In a stellar weekend for Australian athletics, Rheed McCracken set a new world record in the T34 100m at the IPC Grand Prix at Nottwil, Switzerland clocking 14.80.

“I really surprised myself actually with that one, I was hoping to go fast today but wasn’t really expecting that to be honest. After the 200 yesterday I felt like there was an opportunity to go quick here in the 100 and I woke up feeling really good.” said McCracken.

Just as impressive was Madi de Rozario in the T53/54 1500m with a time of 3:13.27 that equalled the all-time best performance in the event.

“I didn’t have too many expectations, it was just a good experience and a good chance to race all the girls. I was just so lucky that I had a bit more to come around but the girls are so strong right now it’s always such a pleasure racing them,” de Rozario said.

Over in Eugene, Oregon, Linden Hall has broken Sarah Jamieson’s 12 year-old national 1500m record with a stunning 4.00.86 at the Prefontaine Classic.

Hall eclipses Australian 1500m record

“PBs always feel good, and this was no exception. I felt good when we hit the bell, which is always a good sign. I had a few cues I’d worked on with our VIS sports psych around my last 300 which was really helpful today.” said Hall.

The Australian, coached by Bruce Scriven, sat patiently mid-pack throughout the race, moving to the shoulder of the lead pack with 400 metres remaining, encountering traffic in attempting to move past a pacemaker. In the back stretch, the Victorian found room to breathe before scorching home in 62.22 seconds to finish a fabulous sixth place in a world-class field.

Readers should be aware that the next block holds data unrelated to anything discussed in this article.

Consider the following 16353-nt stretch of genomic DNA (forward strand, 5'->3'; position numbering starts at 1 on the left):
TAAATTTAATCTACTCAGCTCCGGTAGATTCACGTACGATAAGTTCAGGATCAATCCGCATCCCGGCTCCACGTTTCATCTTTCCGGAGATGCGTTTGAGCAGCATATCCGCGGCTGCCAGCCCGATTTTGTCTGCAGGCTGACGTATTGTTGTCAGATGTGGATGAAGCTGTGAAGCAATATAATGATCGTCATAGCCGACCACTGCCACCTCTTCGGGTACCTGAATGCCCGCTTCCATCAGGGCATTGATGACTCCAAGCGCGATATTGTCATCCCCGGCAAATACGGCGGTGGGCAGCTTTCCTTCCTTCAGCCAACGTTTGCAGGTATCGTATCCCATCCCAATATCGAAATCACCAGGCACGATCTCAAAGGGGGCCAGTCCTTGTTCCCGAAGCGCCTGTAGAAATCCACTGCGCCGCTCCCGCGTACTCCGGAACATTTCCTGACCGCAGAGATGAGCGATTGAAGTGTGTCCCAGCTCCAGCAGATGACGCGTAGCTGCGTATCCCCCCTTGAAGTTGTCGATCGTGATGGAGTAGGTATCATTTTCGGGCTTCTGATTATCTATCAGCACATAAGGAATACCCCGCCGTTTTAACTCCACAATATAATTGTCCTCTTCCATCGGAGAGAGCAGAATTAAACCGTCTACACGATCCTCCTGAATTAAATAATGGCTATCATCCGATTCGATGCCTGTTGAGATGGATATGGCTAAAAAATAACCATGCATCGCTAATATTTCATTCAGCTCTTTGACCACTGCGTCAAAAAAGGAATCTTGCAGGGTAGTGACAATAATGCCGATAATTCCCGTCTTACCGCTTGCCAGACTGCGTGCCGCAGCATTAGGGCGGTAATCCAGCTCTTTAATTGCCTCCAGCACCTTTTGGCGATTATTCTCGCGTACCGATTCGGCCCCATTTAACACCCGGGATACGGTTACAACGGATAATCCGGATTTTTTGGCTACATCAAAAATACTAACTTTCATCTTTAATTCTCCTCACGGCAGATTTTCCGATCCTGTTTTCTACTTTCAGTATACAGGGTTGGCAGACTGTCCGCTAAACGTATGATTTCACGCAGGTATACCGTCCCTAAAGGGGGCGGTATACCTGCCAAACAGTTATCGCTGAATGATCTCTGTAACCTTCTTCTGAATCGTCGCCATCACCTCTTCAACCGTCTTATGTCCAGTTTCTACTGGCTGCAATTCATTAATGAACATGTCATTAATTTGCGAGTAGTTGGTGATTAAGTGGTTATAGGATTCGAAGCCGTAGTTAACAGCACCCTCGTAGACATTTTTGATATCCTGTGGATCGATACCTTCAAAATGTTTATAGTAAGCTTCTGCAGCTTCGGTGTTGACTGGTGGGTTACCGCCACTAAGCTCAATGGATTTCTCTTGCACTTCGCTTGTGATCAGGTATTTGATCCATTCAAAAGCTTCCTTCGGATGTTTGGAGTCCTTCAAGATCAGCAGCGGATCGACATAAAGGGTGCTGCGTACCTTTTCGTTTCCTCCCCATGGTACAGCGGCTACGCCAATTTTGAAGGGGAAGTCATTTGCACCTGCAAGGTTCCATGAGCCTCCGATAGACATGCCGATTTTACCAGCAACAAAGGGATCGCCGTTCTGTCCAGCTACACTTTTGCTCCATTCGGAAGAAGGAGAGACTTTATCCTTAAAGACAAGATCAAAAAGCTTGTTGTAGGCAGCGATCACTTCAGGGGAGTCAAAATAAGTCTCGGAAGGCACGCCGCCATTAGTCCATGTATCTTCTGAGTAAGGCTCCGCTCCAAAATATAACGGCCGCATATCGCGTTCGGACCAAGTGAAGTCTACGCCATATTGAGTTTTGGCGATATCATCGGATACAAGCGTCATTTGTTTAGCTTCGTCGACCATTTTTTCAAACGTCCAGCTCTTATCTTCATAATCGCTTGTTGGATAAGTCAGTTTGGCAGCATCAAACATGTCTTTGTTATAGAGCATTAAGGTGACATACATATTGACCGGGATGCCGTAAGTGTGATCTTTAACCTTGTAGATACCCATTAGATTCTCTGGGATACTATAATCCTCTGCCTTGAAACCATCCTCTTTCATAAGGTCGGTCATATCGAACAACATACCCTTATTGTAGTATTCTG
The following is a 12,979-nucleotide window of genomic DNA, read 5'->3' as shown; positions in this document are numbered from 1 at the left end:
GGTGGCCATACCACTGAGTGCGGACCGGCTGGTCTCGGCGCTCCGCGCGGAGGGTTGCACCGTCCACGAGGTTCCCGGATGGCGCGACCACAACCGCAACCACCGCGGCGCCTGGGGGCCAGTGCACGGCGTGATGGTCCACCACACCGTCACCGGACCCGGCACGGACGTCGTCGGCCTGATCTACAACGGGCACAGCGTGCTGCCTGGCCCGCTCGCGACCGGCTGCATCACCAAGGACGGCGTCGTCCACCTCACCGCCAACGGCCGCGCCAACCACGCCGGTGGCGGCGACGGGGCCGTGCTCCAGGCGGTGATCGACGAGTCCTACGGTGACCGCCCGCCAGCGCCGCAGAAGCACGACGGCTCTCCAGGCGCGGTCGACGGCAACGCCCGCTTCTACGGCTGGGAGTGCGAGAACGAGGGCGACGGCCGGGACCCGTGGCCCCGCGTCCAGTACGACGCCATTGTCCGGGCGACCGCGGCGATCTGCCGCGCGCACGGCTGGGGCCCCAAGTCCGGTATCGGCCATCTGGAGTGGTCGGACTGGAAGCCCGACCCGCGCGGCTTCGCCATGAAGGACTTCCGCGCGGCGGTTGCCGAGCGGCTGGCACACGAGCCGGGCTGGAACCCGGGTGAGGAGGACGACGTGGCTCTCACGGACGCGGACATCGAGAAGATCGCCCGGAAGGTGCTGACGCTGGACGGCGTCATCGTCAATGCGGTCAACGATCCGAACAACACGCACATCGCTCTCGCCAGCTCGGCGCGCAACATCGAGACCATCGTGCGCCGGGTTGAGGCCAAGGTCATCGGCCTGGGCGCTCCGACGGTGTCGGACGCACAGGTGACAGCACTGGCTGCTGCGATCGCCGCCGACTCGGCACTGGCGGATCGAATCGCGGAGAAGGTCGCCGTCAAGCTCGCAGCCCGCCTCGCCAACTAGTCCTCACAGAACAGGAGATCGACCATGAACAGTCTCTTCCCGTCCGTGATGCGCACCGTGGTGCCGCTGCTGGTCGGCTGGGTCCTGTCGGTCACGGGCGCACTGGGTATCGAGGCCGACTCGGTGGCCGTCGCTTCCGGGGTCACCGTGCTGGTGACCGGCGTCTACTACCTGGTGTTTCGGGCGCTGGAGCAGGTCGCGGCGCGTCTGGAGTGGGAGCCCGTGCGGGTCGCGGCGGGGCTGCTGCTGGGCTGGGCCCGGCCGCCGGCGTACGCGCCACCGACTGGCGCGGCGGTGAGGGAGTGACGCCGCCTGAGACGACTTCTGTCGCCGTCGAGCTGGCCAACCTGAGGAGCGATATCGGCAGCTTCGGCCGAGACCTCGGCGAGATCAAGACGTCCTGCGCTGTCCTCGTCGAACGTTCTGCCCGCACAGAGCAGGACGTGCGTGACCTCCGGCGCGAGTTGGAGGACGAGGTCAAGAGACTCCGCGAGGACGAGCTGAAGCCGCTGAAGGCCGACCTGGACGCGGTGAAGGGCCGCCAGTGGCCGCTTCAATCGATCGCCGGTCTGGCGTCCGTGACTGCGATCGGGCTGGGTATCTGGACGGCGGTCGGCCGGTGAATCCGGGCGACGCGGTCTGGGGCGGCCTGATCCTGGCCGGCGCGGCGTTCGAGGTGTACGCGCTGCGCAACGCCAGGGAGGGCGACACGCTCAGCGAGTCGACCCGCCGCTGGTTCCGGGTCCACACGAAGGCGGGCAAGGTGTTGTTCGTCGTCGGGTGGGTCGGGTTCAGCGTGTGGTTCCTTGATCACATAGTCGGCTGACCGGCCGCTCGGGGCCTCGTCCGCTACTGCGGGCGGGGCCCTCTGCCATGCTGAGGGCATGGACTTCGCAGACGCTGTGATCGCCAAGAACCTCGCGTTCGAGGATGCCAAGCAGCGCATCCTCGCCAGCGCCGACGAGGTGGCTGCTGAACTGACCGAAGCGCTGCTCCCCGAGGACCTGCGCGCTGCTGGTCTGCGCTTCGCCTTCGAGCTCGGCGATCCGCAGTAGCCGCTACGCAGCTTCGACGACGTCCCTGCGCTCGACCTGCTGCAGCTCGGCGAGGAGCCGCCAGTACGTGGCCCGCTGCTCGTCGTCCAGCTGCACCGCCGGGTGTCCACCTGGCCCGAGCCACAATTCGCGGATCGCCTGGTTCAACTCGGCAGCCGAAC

Zoe Buckman finished 13th in a time of 4:08.75.

Meanwhile, Luke Mathews enjoyed the most significant win to date in his burgeoning professional career, victorious in the International Mile with a 3:57.02 run.

In what became a tactical race, Mathews was positioned well back in the pack until the top of the home straight, moving from 10th to first with 50 metres remaining. Mathews had time to enjoy the victory, as a final lap of 55.20 seconds allowed the 22-year old time to celebrate, as a raucous Hayward Field crowd acknowledged the Australian.

Mathews’ sub-four minute mile clocking was historic as it was the 400th time the magic barrier has been broken at the Prefontaine Classic, and the 500th at Hayward Field. The moment was commemorated with a plaque presented by American mile record holder, Alan Webb.

Mathews was thrilled with his win, exclaiming it as a race where everything went right, a now trademark finishing kick clicking into gear at the top of the home-straight precisely when he called upon it.

Courtesy of Athletics Australia